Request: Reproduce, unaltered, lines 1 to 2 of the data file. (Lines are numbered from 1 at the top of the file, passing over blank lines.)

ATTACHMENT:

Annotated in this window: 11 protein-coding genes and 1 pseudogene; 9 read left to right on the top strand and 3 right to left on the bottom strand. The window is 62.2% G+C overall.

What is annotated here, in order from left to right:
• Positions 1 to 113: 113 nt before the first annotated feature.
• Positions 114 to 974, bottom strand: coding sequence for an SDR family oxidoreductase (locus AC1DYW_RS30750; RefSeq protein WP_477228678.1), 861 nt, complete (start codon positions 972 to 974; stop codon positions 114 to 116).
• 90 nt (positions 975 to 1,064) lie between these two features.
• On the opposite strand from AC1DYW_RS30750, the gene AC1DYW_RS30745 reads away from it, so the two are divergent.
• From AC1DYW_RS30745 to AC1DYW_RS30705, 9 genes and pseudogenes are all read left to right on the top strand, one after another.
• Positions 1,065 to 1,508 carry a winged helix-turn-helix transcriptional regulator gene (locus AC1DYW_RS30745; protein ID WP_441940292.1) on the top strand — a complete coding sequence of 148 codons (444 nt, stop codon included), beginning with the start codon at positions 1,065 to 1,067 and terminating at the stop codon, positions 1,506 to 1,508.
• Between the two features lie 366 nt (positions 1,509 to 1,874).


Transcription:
Annotated in this window: 11 protein-coding genes and 1 pseudogene; 9 read left to right on the top strand and 3 right to left on the bottom strand. The window is 62.2% G+C overall.

What is annotated here, in order from left to right: